by Angela Anderson Call them the ultimate ambassadors of pork. America’s multicultural consumers savor pork’s starring role in their cultural heritage and relish the chance to incorporate pork into their modern lifestyle. With record pork supplies, now is a prime time to connect with this growing market.To do that, earlier this year the Pork Checkoff […]
When pork producers introduced We CareSM, it was important that five of the six ethical principles were production related: Producing safe food, enhancing animal well-being, protecting the environment, safeguarding natural resources and providing a safe work environment. For the sixth and final ethical principle, there was no question that it would address contributing to a better quality of life in the communities they call home.
If a picture’s worth a thousand words, the National Pork Board recently stepped up its dialogue with the public about how pigs are raised today with the debut of its new Pork Checkoff Photo Library. The online resource joins other Checkoff tools and programs designed to open the barn doors, both figuratively and literally, to increase transparency and build trust with consumers and other key audiences.
Before hand-held games and in-car movies, parents tried to ward off the “Are we there yet?” question on road trips by keeping kids busy playing 20 Questions, I Spy or the License Plate Game, with the winner spotting plates from the most states. I couldn’t help but think of the latter game while attending World Pork Expo June 8 to 10 in Des Moines, Iowa. Just a quick pass through the parking lot showed cars from Minnesota to Texas and from California to New York.
Doing what’s best for people, pigs and the planet has been at the core of decades of continuous improvement in the pork industry. From producing leaner pork to reducing pork’s carbon footprint, dynamic individuals have stepped up and worked together to positively impact pig farmers’ ability to produce high-quality pork.
The massive light displays that greet you at New York City’s Times Square are always impressive, especially if you’re like me and grew up on a farm near a town with one traffic light (Audubon, Iowa). Keith Schoettmer, named America’s Pig Farmer of the YearSM, recently made his first trip to New York City on behalf of the nation’s pork producers. The city of bright lights and millions of people offered an ideal venue to share producers’ commitment to responsible pork production.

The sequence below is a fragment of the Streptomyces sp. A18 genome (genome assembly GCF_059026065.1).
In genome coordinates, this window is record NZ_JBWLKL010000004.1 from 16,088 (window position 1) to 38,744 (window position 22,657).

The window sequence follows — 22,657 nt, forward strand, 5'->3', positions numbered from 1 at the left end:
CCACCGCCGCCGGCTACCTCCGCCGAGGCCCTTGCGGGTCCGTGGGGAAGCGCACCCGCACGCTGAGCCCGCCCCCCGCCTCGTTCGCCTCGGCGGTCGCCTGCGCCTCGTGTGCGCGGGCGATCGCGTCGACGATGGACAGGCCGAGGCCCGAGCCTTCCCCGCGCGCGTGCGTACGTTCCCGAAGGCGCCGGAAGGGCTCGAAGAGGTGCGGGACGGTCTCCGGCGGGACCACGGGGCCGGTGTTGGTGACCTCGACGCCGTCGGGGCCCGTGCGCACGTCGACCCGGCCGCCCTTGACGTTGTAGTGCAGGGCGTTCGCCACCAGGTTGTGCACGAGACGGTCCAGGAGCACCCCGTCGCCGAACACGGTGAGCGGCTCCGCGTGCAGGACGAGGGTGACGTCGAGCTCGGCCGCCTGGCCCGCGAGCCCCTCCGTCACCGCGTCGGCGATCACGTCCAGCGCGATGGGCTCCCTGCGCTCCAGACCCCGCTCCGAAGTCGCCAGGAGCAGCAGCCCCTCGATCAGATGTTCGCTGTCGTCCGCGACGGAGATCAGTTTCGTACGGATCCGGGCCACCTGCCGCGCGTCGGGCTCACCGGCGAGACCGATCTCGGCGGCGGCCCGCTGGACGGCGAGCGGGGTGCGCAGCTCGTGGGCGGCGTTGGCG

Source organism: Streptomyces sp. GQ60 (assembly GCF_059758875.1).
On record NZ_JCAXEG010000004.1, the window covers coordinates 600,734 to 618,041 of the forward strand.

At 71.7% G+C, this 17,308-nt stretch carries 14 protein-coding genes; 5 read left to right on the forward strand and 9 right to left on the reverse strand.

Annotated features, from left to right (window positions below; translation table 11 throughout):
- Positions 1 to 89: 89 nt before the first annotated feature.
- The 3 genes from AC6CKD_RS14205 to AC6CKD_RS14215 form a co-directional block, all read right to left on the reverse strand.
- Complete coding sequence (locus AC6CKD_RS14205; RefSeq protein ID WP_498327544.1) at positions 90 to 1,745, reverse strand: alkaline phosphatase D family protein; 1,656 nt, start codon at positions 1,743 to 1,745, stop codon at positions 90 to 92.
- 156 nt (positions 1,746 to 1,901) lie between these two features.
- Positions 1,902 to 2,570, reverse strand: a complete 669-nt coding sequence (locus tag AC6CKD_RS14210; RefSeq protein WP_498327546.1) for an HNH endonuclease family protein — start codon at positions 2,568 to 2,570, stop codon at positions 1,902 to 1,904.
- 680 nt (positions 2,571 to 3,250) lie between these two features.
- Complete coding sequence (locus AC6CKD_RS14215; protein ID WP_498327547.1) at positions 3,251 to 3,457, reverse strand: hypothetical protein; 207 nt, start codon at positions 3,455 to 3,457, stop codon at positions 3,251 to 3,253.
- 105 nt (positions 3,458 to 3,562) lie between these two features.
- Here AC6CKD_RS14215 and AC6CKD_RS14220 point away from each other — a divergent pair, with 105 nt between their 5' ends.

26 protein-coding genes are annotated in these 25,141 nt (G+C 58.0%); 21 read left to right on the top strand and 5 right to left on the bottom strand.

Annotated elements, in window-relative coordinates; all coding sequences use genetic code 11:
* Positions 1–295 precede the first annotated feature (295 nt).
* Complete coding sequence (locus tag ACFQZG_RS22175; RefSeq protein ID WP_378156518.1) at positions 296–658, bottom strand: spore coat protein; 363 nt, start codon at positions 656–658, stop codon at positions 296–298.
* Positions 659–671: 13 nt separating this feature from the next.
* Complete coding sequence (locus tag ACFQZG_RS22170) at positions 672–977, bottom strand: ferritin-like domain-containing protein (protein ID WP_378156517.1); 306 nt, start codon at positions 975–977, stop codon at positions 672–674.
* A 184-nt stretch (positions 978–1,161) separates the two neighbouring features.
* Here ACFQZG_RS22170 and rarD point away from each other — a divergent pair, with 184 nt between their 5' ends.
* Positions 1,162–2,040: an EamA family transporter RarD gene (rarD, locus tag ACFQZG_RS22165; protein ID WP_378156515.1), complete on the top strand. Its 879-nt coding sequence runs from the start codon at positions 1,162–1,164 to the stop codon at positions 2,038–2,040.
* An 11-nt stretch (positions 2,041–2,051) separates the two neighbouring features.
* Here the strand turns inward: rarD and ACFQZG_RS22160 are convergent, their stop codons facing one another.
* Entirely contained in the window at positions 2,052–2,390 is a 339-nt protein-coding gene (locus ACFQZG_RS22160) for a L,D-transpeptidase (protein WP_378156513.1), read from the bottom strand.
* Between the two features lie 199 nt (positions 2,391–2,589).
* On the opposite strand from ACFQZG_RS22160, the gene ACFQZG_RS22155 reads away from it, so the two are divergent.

It was fitting that a Bacon Brothers concert, showcasing actor Kevin Bacon and his brother, Michael, capped off this summer’s grand opening celebration of Fair Oaks Farm’s Pork Education Center in Indiana… and not just because of the duo’s last name. The ag community can take a cue from the well-known “Six Degrees of Kevin Bacon” game, which measures how closely the actor is linked to another celebrity.
At this year’s World Pork Expo, held June 3-5 in Des Moines, Iowa, Pork Checkoff events highlighted the innovation and creativity that pork producers have long demonstrated. From enhancing the daily care of animals in their barns to finding new ways to connect with customers, the focus remains on doing a better job.
The pork industry chalked up some pretty impressive achievements last year. Some of these successes included the launch of the Common Swine Industry Audit, exports that again topped $6 billion, key research findings to help fight PEDV and creative new ways to share today’s pork production methods with consumers.
Bringing safe, nutritious pork products to America’s tables has always been the focus of the nation’s pork producers. But with consumers’ increasing interest in how the food on their tables is raised, farmers also have made it a priority to connect with consumers by sharing their stories and facts about pork production today.